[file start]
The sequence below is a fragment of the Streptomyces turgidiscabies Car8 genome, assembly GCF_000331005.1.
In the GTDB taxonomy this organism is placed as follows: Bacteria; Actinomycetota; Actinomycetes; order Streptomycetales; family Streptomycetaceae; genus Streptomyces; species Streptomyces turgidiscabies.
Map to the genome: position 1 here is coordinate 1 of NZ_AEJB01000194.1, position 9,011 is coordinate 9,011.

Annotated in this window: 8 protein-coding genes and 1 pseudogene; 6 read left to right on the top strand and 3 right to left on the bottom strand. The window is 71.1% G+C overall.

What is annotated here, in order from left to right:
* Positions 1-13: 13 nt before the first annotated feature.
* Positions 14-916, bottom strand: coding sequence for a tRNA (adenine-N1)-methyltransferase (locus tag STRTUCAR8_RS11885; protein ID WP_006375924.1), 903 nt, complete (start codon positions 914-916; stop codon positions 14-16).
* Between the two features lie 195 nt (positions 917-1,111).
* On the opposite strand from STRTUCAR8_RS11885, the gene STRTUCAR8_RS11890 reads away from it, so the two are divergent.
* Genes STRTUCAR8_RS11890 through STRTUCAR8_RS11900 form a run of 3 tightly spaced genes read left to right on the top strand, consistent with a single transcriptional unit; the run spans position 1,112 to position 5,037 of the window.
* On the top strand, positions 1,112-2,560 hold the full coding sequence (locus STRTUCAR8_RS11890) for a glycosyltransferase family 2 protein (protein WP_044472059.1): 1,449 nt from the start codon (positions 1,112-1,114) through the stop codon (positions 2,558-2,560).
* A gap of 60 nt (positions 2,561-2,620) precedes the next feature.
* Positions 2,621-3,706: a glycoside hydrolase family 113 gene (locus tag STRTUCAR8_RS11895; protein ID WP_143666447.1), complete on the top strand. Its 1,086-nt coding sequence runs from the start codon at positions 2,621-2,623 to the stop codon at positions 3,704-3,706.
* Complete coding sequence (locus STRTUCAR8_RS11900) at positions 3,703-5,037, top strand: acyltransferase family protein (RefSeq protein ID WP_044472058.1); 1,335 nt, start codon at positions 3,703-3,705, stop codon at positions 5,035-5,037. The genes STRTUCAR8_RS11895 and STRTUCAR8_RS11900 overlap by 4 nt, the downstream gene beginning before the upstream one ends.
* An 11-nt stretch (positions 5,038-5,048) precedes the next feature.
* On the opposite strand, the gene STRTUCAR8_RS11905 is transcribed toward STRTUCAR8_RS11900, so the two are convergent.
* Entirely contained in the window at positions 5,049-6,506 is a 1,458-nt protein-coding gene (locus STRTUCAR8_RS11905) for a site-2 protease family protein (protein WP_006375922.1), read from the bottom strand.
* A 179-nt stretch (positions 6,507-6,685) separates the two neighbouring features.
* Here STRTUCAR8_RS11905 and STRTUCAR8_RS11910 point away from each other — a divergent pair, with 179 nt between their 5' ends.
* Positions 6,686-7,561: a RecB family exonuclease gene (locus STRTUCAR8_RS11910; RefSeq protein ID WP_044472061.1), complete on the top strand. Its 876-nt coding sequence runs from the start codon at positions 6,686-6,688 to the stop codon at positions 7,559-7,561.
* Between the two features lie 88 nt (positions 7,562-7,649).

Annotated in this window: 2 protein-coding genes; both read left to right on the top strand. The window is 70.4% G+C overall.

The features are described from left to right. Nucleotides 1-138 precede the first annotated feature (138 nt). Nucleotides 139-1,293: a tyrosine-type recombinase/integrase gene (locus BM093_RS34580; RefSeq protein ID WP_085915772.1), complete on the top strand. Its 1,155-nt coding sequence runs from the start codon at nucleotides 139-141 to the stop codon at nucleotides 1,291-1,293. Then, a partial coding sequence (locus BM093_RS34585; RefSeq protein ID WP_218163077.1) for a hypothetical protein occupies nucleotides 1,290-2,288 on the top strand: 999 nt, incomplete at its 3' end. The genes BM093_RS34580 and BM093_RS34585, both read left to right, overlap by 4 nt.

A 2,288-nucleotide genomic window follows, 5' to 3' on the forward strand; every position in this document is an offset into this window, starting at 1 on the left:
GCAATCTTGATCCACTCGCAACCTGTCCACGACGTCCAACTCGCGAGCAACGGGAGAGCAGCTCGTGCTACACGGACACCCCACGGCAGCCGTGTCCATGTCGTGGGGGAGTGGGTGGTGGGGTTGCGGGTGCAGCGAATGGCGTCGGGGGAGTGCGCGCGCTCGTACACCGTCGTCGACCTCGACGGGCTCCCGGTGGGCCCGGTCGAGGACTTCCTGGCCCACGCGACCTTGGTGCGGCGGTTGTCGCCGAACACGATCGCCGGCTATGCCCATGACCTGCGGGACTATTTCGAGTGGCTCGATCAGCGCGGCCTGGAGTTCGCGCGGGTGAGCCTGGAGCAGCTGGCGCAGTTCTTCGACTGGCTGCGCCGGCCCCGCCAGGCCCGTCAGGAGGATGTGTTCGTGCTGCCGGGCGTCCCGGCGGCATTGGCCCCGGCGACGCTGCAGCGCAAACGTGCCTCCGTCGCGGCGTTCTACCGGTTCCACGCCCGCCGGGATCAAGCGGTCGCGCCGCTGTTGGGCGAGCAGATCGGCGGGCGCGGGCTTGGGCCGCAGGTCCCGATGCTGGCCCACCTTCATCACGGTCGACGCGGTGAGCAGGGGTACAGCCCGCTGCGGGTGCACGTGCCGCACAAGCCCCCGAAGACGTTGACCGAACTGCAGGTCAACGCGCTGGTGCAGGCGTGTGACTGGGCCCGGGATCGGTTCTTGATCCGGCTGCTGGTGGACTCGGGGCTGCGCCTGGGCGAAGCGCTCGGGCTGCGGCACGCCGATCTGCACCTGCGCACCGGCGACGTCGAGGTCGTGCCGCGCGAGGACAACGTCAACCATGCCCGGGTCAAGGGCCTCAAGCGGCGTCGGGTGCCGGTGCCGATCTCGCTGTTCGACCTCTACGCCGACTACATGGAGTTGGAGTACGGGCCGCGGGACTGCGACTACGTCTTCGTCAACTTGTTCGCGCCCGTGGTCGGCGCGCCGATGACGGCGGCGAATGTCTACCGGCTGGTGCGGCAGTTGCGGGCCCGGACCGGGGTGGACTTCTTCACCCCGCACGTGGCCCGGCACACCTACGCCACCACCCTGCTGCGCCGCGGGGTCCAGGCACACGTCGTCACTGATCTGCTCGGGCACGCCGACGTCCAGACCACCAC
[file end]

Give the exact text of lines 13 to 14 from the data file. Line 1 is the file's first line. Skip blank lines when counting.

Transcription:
* Positions 2,621-3,706: a glycoside hydrolase family 113 gene (locus tag STRTUCAR8_RS11895; protein ID WP_143666447.1), complete on the top strand. Its 1,086-nt coding sequence runs from the start codon at positions 2,621-2,623 to the stop codon at positions 3,704-3,706.
* Complete coding sequence (locus STRTUCAR8_RS11900) at positions 3,703-5,037, top strand: acyltransferase family protein (RefSeq protein ID WP_044472058.1); 1,335 nt, start codon at positions 3,703-3,705, stop codon at positions 5,035-5,037. The genes STRTUCAR8_RS11895 and STRTUCAR8_RS11900 overlap by 4 nt, the downstream gene beginning before the upstream one ends.